Shari Redstone and National Amusements changed the CBS bylaws on Wednesday to make it nearly impossible for the company’s board to dilute Redstone’s controlling interest to 17 percent from roughly 79 percent.
National Amusements said in a statement that the move is meant to guard against what it deems is “unlawful action” by CBS.
On Monday, CBS filed a temporary restraining order to protect the company and its shareholders from Redstone and what it considered abuses of power. Redstone has been trying to force CBS to merge with sister company Viacom for the better part of two years.
The CBS board is scheduled to meet Thursday, where it is supposed to decide whether to declare a dividend. That would need Redstone’s approval as the majority shareholder.
“[National Amusements] remains singularly focused on ensuring the long-term success of CBS,” the Shari Redstone-led holding company said in a statement. “NAI believes the irresponsible action taken by CBS and its special committee put in motion a chain of events that poses significant risk to CBS. Due to the magnitude of this threat, NAI was compelled to take this measured step to protect its position while also mitigating further disruption to CBS.”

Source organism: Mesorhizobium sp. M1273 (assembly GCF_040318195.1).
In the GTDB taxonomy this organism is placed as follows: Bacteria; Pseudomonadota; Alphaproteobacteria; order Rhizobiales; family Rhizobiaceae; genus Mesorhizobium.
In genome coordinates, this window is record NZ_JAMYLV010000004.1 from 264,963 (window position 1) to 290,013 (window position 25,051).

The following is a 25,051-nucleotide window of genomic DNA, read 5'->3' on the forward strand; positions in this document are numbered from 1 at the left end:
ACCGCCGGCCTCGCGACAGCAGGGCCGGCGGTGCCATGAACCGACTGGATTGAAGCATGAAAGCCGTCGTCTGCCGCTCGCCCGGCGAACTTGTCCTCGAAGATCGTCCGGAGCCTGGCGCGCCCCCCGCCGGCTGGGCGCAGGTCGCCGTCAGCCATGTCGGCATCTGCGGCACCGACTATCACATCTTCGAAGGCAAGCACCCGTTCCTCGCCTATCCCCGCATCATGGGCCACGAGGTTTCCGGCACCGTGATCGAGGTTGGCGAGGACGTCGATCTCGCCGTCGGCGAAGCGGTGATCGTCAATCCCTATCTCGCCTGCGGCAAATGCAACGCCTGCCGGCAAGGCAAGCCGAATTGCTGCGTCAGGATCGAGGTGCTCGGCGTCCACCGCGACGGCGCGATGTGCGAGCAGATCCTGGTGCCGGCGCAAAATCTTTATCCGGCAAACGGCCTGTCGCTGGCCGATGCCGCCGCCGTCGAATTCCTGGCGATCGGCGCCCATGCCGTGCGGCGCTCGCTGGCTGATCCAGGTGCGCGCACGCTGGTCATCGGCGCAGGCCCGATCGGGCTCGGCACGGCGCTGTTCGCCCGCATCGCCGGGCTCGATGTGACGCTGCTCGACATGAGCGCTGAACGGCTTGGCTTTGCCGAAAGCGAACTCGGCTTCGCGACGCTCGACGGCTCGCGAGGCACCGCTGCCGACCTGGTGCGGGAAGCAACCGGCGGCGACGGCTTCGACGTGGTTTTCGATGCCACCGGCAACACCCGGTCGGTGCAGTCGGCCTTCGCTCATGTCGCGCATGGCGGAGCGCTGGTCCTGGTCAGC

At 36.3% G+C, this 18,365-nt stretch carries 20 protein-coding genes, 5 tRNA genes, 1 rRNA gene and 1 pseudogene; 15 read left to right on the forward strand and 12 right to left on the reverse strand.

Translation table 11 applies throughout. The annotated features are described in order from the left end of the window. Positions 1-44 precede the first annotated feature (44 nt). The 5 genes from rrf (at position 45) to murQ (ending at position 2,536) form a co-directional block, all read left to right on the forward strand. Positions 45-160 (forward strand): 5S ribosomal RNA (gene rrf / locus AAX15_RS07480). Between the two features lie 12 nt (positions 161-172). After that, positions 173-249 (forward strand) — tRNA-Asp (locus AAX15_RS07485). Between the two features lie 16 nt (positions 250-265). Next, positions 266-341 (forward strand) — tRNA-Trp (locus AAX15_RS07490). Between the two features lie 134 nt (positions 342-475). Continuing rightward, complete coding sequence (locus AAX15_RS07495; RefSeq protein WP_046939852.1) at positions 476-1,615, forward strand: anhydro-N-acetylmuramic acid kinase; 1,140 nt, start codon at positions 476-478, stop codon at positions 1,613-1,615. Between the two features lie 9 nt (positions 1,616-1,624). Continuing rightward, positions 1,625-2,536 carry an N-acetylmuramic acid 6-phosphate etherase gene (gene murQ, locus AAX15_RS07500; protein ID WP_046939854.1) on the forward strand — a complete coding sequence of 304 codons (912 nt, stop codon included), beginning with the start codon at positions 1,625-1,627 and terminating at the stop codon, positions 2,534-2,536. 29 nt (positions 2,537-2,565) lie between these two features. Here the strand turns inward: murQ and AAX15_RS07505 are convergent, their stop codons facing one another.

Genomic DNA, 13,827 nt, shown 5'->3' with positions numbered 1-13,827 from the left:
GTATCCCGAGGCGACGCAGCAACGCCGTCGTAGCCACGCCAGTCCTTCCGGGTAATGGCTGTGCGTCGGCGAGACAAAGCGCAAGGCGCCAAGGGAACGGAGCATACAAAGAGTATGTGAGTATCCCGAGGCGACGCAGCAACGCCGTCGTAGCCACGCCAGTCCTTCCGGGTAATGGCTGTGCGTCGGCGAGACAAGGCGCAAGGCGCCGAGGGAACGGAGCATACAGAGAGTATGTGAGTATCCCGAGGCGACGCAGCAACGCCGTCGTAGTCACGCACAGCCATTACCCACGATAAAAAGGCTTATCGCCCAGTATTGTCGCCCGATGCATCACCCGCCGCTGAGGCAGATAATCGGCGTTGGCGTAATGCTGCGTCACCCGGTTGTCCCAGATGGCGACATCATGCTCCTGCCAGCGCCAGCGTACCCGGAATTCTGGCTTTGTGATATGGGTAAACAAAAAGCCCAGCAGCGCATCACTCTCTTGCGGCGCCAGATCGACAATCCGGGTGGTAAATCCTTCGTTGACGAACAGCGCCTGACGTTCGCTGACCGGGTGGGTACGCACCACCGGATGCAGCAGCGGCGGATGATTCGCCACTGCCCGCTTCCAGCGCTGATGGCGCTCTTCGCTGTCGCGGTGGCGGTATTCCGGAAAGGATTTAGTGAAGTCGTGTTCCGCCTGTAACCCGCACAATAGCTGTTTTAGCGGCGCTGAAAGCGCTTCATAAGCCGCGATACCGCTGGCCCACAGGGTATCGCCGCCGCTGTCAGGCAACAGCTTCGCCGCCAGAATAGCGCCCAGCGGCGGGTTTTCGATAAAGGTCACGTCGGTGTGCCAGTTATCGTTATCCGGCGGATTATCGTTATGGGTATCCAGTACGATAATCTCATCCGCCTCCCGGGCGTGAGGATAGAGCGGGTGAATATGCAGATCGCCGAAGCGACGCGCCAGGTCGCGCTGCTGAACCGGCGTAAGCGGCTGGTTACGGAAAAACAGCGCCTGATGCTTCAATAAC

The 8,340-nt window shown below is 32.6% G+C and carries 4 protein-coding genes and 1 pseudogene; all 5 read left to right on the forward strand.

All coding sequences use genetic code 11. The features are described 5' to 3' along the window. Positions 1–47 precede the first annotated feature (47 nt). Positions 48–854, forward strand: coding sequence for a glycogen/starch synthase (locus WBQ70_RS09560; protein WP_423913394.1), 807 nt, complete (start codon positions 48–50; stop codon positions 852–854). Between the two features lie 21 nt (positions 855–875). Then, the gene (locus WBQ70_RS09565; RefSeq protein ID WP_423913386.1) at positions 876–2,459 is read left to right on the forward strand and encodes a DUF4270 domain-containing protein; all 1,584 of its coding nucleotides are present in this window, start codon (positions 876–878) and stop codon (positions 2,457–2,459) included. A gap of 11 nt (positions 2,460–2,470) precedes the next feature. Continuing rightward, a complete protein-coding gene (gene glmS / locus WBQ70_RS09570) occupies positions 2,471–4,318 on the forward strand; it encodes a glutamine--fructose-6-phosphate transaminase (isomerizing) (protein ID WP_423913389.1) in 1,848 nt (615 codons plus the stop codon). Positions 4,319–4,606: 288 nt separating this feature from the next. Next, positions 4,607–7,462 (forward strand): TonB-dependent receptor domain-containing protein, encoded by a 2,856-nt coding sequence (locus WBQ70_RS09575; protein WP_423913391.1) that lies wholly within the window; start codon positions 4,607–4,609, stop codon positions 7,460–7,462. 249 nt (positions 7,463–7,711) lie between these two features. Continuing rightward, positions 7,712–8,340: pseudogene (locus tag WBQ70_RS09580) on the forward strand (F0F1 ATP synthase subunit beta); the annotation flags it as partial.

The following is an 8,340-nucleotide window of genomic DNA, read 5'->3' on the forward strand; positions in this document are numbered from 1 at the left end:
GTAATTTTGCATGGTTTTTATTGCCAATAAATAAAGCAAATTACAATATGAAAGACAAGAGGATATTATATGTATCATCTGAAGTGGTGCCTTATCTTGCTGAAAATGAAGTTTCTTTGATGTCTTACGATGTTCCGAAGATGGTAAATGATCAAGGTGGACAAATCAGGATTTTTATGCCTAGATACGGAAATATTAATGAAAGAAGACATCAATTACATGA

National Amusements said in a court filing on Wednesday that it offered to not remove any members from the board, which is one of CBS’s concerns, as long as CBS postponed its meeting to approve the dividend. National Amusements argued there was no need for a restraining order.
CBS ultimately declined.
Lawyers for the two parties are meeting in court on Wednesday to argue the merits of the restraining order. CBS, which says it’s still confident in its case, is open to exploring other permanent solutions to its Redstone problem.
“The latest step by NAI provides further evidence of why we concluded that we had no choice but to file our action in the Delaware courts, in order to protect the interests of all CBS shareholders,” CBS said in a statement. “We continue to be confident in our position and look forward to presenting our case in court.”